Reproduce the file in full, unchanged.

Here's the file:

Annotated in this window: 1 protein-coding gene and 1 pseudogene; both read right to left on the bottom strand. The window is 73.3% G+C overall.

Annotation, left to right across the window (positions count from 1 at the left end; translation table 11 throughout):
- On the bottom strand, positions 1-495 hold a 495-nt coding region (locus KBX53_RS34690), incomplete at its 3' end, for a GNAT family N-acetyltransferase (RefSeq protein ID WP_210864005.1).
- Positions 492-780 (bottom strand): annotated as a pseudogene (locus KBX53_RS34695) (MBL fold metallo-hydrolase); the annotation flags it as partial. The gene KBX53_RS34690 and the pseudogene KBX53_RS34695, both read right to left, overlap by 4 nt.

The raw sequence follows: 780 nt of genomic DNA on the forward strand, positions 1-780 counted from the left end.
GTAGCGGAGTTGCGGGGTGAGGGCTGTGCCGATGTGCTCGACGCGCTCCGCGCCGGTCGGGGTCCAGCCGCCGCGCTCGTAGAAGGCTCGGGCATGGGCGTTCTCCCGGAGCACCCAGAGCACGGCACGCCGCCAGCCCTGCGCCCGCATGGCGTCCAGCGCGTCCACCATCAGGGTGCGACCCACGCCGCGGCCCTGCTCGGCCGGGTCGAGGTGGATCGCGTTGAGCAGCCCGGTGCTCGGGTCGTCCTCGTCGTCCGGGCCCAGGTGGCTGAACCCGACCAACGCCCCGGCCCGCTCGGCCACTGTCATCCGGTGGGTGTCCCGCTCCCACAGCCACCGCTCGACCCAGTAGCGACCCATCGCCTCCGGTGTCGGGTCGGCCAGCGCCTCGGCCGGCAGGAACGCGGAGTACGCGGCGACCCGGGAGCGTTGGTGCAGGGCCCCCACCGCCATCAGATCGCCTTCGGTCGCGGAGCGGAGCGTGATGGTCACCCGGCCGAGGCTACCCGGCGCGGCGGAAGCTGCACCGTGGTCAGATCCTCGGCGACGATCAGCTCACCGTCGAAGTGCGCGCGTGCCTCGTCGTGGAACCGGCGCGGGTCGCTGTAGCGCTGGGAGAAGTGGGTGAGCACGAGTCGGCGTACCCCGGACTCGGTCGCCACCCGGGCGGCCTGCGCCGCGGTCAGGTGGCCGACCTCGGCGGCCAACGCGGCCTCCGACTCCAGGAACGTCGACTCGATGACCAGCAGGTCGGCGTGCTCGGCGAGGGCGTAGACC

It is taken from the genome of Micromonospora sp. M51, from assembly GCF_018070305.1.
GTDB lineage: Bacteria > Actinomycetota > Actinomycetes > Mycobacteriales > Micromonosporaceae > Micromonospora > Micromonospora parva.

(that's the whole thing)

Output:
Annotated in this window: 1 protein-coding gene and 1 pseudogene; both read right to left on the bottom strand. The window is 73.3% G+C overall.

Annotation, left to right across the window (positions count from 1 at the left end; translation table 11 throughout):
- On the bottom strand, positions 1-495 hold a 495-nt coding region (locus KBX53_RS34690), incomplete at its 3' end, for a GNAT family N-acetyltransferase (RefSeq protein ID WP_210864005.1).
- Positions 492-780 (bottom strand): annotated as a pseudogene (locus KBX53_RS34695) (MBL fold metallo-hydrolase); the annotation flags it as partial. The gene KBX53_RS34690 and the pseudogene KBX53_RS34695, both read right to left, overlap by 4 nt.

The raw sequence follows: 780 nt of genomic DNA on the forward strand, positions 1-780 counted from the left end.
GTAGCGGAGTTGCGGGGTGAGGGCTGTGCCGATGTGCTCGACGCGCTCCGCGCCGGTCGGGGTCCAGCCGCCGCGCTCGTAGAAGGCTCGGGCATGGGCGTTCTCCCGGAGCACCCAGAGCACGGCACGCCGCCAGCCCTGCGCCCGCATGGCGTCCAGCGCGTCCACCATCAGGGTGCGACCCACGCCGCGGCCCTGCTCGGCCGGGTCGAGGTGGATCGCGTTGAGCAGCCCGGTGCTCGGGTCGTCCTCGTCGTCCGGGCCCAGGTGGCTGAACCCGACCAACGCCCCGGCCCGCTCGGCCACTGTCATCCGGTGGGTGTCCCGCTCCCACAGCCACCGCTCGACCCAGTAGCGACCCATCGCCTCCGGTGTCGGGTCGGCCAGCGCCTCGGCCGGCAGGAACGCGGAGTACGCGGCGACCCGGGAGCGTTGGTGCAGGGCCCCCACCGCCATCAGATCGCCTTCGGTCGCGGAGCGGAGCGTGATGGTCACCCGGCCGAGGCTACCCGGCGCGGCGGAAGCTGCACCGTGGTCAGATCCTCGGCGACGATCAGCTCACCGTCGAAGTGCGCGCGTGCCTCGTCGTGGAACCGGCGCGGGTCGCTGTAGCGCTGGGAGAAGTGGGTGAGCACGAGTCGGCGTACCCCGGACTCGGTCGCCACCCGGGCGGCCTGCGCCGCGGTCAGGTGGCCGACCTCGGCGGCCAACGCGGCCTCCGACTCCAGGAACGTCGACTCGATGACCAGCAGGTCGGCGTGCTCGGCGAGGGCGTAGACC

It is taken from the genome of Micromonospora sp. M51, from assembly GCF_018070305.1.
GTDB lineage: Bacteria > Actinomycetota > Actinomycetes > Mycobacteriales > Micromonosporaceae > Micromonospora > Micromonospora parva.